Around town

I’ve mentioned before that I still like the discipline of shooting on film. It forces you to slow down and think about what you’re shooting, and there’s no preview, so you can’t indulging in ‘chimping – you have to trust yourself to have got the shot without checking.

I also still think that there’s a subtle difference in the look of film compared to digital (although that difference is diminishing as digital cameras improve).

Then there’s shooting on black and white film. Now, you have to ‘see’ in black and white – there’s no option to shoot in colour and try out various black and white looks in the comfort of Photoshop.

Here are some pictures taken around my home town, all shot in the knowledge that colour could not be a factor in the final image.

I should point out that I don’t view ‘chimping’ as a bad thing—it’s an advantage that digital gives us. However, it’s also not a bad thing to deny ourselves these advantages from time to time. It’s like having a calculator, but still being able to add up in your head.

On learning to look

Spotting the picturesque is not difficult: sunsets, landscapes etc. all tend to pretty much smack you in the eye and shout “Look at me! Take my photo!”

Other things, though, take a bit of effort. You have to learn how to look before you can see the pictures that are around you.

One exercise that I’ve found useful in training yourself to look is to go out for a walk, stop at regular intervals (two minutes, five minutes…) and look for a picture wherever you are. The timing part is important — it’s there to prevent you just stopping when you see something; by stopping on a strict schedule, you have to really look at whatever you’re presented with. Don’t move more than a couple of metres from the spot you stop on, but look around, open your eyes, see a picture. Take one photograph, then move on.

The first time you try this, you’ll probably be underwhelmed by the pictures you took. So look at them, look critically and ask if you could improve the picture by changing the angle or framing. Also, look at the sequence: does it tell a story of the area you walked through?

The pictures that I’ve included here are a record of just such a walk that I did a few days ago. I was anxious to try out my new camera, so I took it with me when I went out with the dog. For this exercise, rather than a set time between shots, I set myself the target of shooting a 24-exposure roll of film, without finishing it too soon before getting back.

None of the pictures here are going to win any awards, but that’s not the point; the point is to exercise the looking muscles. I think they do tell a story, though, when viewed as a sequence.


So take yourself out for a walk (it’s healthy, you know) armed with camera and timer, and train yourself to start really looking.

A Nikon FM3A 35mm film camera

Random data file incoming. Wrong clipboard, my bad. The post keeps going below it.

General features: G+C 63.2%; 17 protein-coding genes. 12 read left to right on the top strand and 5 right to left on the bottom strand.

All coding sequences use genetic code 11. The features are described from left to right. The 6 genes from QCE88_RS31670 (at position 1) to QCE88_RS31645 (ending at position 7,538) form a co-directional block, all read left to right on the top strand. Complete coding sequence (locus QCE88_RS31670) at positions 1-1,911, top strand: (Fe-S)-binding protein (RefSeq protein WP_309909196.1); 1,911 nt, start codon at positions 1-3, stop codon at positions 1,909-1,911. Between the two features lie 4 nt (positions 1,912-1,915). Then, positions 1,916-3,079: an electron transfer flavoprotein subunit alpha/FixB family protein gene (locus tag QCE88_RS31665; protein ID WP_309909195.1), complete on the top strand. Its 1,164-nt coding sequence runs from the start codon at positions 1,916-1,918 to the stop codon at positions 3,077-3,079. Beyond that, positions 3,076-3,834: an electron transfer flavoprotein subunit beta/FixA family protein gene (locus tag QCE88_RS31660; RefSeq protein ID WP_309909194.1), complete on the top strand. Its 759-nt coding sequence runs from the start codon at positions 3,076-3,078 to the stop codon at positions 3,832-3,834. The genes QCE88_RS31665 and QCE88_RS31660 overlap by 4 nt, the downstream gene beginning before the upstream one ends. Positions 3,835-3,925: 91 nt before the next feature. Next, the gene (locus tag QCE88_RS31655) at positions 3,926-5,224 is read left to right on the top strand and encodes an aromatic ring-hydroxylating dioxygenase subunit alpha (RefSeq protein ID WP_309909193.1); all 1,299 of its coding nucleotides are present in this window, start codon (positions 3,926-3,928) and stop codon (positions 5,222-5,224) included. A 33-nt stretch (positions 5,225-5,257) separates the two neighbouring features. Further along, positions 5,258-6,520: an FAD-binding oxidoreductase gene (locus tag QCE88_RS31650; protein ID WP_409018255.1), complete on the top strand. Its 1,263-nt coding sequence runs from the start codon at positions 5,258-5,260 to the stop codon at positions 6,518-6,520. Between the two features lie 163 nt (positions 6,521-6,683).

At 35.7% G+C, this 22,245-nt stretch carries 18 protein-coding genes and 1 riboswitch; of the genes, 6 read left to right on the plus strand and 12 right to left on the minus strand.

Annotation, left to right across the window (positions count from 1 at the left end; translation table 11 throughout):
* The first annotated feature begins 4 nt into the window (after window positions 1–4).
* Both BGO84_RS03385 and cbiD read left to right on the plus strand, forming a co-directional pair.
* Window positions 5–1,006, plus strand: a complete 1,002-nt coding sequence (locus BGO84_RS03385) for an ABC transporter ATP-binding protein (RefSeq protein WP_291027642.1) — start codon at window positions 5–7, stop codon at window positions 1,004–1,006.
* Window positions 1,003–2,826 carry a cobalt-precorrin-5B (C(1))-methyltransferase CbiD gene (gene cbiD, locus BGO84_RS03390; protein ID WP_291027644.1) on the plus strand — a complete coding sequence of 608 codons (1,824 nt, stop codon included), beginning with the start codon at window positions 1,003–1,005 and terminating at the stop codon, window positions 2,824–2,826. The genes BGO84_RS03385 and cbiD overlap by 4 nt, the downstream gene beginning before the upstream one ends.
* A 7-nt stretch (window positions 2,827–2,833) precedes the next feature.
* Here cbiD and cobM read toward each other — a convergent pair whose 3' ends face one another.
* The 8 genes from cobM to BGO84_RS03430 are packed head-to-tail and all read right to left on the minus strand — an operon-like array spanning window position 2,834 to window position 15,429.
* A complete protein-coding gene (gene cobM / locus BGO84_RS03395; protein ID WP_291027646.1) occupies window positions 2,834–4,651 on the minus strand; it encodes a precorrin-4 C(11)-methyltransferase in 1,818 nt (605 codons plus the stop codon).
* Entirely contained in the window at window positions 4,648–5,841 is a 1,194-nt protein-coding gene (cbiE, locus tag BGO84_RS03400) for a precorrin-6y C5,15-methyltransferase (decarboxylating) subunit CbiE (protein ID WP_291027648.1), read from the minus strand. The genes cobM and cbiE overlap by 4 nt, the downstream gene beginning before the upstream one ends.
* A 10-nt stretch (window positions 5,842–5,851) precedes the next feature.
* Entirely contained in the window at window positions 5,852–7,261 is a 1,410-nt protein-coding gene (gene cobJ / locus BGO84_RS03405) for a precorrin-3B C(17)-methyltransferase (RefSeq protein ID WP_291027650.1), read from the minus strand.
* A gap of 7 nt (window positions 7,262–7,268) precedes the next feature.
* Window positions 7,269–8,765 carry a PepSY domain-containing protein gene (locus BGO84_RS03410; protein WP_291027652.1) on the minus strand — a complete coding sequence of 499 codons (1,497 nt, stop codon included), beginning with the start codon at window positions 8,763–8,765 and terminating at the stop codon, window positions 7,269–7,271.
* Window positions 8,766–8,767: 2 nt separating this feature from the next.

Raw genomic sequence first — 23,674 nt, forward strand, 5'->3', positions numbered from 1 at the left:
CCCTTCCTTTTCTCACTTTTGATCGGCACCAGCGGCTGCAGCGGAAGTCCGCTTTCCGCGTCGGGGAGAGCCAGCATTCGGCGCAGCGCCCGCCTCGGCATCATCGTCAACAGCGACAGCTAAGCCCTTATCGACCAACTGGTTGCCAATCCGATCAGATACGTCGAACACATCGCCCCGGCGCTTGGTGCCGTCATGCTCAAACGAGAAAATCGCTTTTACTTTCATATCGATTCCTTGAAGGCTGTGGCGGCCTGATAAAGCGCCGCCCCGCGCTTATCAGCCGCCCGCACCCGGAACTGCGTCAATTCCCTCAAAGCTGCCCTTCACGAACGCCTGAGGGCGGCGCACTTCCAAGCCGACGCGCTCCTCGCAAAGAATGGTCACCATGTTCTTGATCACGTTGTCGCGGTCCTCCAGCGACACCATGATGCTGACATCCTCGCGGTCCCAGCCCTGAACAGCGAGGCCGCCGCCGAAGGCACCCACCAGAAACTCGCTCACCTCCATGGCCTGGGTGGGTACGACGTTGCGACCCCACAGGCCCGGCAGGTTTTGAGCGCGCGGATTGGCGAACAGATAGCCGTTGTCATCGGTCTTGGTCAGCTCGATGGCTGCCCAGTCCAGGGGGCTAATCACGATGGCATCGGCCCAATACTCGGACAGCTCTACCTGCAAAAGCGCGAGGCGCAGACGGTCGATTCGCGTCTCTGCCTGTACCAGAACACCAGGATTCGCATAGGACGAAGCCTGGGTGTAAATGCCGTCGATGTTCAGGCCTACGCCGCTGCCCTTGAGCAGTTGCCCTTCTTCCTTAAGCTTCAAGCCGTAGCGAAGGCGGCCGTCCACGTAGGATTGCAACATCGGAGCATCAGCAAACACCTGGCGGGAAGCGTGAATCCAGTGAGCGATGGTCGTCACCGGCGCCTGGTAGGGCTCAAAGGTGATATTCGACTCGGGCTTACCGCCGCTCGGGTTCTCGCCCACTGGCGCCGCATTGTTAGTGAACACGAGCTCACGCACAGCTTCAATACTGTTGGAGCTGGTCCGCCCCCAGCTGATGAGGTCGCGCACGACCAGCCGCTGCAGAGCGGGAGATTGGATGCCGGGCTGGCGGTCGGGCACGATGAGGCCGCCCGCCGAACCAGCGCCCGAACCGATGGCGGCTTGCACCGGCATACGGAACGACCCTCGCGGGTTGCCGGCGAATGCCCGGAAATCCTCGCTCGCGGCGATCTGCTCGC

I spoiled one, which is why there are only 23

Island of calm

A few days ago, I took a trip to Pomona Island in Manchester (well Stretford, really) with some photographer friends. The trip was in the nature of a recce of the area for a project that we may do in the near future.

Nestled between the Bridgewater and Manchester Ship canals, Pomona has been, in its time, a leisure area and an industrial site, but now is an urban wasteland. It is a fascinating area for nature lovers, since few people visit, despite quite easy access, so there is little disturbance. One of the first things we saw when we arrived was a small bird of prey (I have no idea what) hovering, searching for its next meal.

As someone who studied a biological science, I am endlessly fascinated with the way nature will always intrude on mankind’s best efforts. And when we leave for any length of time—so that there is no hoeing, spraying, cleaning—the process is faster and more dramatic.

The owners, Peel Group (who seem to own an unhealthily large proportion of land around here), want to build flats on it. There are others who would like it made into an inner-city recreation area, like it once was, and still others would like it to be a nature reserve. I just have to bring back the memory of that kite(?) to know which alternative I’d prefer.

Anyway, here’s a gallery that shows the ‘battle’ between nature and mankind’s attempts to tame it.

Auld Reekie

I was looking through my picture archive when I came across some that I took in Edinburgh a few years ago. I did a bit of reprocessing with some more up-to-date tools to improve the look a bit and thought I’d share them here.

It was a bit damp out there

Some pictures taken during a heavy rain shower:

I was particularly pleased with two images that show the falling raindrops. This is quite rare when photographing rain: the drops often fail to register because they are either too small or moving too fast. Usually, you have to rely on splashes, umbrellas and cowering people to suggest the conditions, as you can see in the other pictures (it was raining heavily in all but the first one).

Massive props, by the way, to the Altrincham choir who performed through the downpour without missing a beat and never losing their smiles.

For those interested in these things:

Olympus OM-D; Zuiko 17mm f/1.8; Zuiko 45mm f/1.8